Halifax judgement: The sting in the tail for some New Zealand investors

Some investors who used the failed Halifax Investment Services derivative trading platform will be able to get their shares transferred directly to them, but will have to pay A$1500 each plus costs to the liquidators to facilitate it.

While other clients of Halifax will have their investments sold and the money pooled together and distributed to them. Those who had less than A$100 invested will get nothing.

A judgement on exactly how millions of dollars will be distributed to 12,000 clients of the trading platform, including 2100 New Zealand users, was released yesterday – five months after the case was heard in a first-time joint New Zealand and Australian court case.

Halifax Investment Services went into administration on November 23, 2018, and four days later on November 27, the appointment was extended to Halifax NZ, 70 per cent owned by Halifax Australia.

Then on March 20, 2019, the companies were placed into liquidation under KPMG’s Morgan Kelly and Philip Quinlan.

At the time of the appointment, Halifax had assets worth A$221.6 with a shortfall of A$19m.

That shortfall has since grown to A$44.6m or about 16 per cent of client equity positions as of February 28 this year.

The company’s services included margin foreign exchange trading, CFDs (contracts for difference, a form of speculating on market moves), and shares and options trading through the online platforms Interactive Brokers (IB), MetaTrader4 and MetaTrader5.

All of the New Zealand arm’s administration and treasury support services were provided by the Australian head office. So, when the Australian business went into administration, Halifax NZ could not operate separately.

The liquidators applied to the court for directions in distributing the money from the investments after discovering co-mingling of money between clients and between the New Zealand and Australian businesses as well as the fact that clients had invested via different platforms.

The court appointed five respondents to represent various classes of investor groups and two other respondents joined the action on behalf of the Whitehead’s Beeline Trust and separately Andrew Whitehead.

Halifax shareholder and director Jeffrey Warboys and Hong Kong Capital Holdings – the company of Matthew Barnett, Halifax’s other major shareholder and director also tried to join the proceedings but then withdrew after being asked to post A$50,000 as security for court costs.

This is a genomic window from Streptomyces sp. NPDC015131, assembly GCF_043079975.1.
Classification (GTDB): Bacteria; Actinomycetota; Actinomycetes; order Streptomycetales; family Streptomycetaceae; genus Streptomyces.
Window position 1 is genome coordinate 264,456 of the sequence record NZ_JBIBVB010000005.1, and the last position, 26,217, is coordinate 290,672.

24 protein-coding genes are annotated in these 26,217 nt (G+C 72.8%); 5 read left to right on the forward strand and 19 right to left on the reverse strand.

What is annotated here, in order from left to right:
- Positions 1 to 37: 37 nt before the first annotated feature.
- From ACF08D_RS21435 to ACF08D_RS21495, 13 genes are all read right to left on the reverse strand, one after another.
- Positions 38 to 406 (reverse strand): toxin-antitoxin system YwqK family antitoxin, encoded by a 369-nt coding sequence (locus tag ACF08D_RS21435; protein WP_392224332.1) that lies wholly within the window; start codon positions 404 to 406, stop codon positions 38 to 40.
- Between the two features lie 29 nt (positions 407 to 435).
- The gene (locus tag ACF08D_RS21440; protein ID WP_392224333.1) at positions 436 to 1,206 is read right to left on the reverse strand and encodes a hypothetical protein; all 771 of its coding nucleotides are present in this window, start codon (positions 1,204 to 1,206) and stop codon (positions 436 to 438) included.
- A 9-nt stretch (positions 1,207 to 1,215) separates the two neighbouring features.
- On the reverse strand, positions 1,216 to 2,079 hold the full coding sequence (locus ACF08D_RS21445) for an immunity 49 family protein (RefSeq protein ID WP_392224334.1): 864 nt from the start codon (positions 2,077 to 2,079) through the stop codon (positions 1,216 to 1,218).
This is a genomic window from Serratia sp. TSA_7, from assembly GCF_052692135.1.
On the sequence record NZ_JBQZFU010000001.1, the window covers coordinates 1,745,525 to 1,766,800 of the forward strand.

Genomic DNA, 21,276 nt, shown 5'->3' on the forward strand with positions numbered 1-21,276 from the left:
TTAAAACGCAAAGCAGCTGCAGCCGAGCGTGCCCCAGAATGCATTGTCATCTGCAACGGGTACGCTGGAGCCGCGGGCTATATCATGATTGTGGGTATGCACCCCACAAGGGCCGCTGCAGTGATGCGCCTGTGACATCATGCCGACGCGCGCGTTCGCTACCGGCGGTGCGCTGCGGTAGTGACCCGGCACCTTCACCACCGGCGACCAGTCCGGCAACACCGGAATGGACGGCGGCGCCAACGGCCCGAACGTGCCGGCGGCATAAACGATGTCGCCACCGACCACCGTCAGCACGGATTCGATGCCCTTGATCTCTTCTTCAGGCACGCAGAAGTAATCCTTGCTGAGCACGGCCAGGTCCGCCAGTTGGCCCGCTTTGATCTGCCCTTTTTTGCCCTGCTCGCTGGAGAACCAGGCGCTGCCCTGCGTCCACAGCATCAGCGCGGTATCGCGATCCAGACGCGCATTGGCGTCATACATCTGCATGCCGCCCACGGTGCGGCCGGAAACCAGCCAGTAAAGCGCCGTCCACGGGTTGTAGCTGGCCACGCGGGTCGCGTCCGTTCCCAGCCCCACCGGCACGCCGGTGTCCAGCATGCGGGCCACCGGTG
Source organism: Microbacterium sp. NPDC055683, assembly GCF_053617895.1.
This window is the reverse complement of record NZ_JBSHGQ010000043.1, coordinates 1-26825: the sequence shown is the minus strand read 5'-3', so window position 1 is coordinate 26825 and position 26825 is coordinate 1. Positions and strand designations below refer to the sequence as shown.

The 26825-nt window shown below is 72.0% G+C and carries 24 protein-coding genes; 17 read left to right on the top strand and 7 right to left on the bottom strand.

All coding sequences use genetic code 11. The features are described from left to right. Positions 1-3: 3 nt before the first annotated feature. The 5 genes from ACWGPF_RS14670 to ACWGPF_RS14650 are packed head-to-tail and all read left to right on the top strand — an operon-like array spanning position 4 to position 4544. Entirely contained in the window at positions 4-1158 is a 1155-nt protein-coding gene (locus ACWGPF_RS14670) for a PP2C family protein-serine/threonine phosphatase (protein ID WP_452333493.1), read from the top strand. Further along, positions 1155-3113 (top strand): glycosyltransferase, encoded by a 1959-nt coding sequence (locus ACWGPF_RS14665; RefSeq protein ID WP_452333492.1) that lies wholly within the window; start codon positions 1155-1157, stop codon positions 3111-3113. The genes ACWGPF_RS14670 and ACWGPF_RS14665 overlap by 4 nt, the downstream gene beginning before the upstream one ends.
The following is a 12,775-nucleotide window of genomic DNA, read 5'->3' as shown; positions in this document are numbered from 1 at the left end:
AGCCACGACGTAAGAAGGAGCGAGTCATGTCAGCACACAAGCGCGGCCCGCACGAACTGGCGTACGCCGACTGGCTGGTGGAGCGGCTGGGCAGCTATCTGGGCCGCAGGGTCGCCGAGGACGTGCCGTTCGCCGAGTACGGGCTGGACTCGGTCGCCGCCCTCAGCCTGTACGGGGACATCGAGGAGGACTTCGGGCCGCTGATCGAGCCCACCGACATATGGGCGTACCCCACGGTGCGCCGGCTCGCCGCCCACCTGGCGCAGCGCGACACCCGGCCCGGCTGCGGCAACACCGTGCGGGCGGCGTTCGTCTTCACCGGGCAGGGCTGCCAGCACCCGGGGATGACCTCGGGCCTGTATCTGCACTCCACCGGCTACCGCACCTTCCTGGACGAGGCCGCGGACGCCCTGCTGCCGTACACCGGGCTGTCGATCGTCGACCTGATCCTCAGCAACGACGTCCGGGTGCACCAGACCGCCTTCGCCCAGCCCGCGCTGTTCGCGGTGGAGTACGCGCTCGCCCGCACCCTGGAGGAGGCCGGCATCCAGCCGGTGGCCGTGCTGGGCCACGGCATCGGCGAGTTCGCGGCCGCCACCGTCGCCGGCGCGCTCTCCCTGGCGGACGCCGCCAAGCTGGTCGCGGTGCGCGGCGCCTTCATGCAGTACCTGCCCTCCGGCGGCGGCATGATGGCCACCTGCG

Releasing his judgement, Justice Jeffrey Venning decided category three investors who had their shares from another broker transferred to the Interactive Brokers Australian and New Zealand platforms and never traded the shares can apply to have them transferred to a nominated person.

Those investors have 21 days to write to the liquidators if they believe they are entitled to category three shares. If the clients don’t get in touch within 35 days with a written response their investments will not be treated as part of category three.

But those who confirm they are in category three must pay the liquidators a fee of A$1500 as well as a proportionate share of all the additional fees and expenses of the liquidators for their work in relation to the category three shares.

If these fees are not paid on time the shares will go into the general pool to be sold and distributed.

The case is similar for those in category five whose shares were transferred from another broker to the Saxo platform and never traded and those shares transferred from Saxo to the Interactive Brokers Australia and New Zealand platforms and were recorded in a client account on MT5 or the IB AU or IB NZ platforms.

This category also includes those who bought shares through Halifax New Zealand prior to July 1, 2013, or through the IB AU, IB NZ or MT5 platform prior to May 1, 2012, and never traded those shares.

These clients will also be able to apply to have the shares transferred to a nominated person but will have to pay A$1500 and a share of the expenses to the liquidators.

Clients of category 1, 2 and 4 will see their investments cashed up and the money pooled together for distribution using a pari passu approach in which all investors will share equally in the proceeds in proportion to the entitlements owed to them.

The entitlement proportion will be calculated as of November 27, 2018.

The liquidators have now been given permission to close out the open trading positions of clients of Halifax NZ accounts on the IB AU and IB NZ platforms and the open positions of Halifax NZ clients on the MT4 and MT5 platforms and pool the money together.

Investors will then be contacted by email or post and provided with login details to a secure, web-based investor portal where they will be notified of the value of their distribution.

Investors will then have up to 21 days to dispute the distribution.

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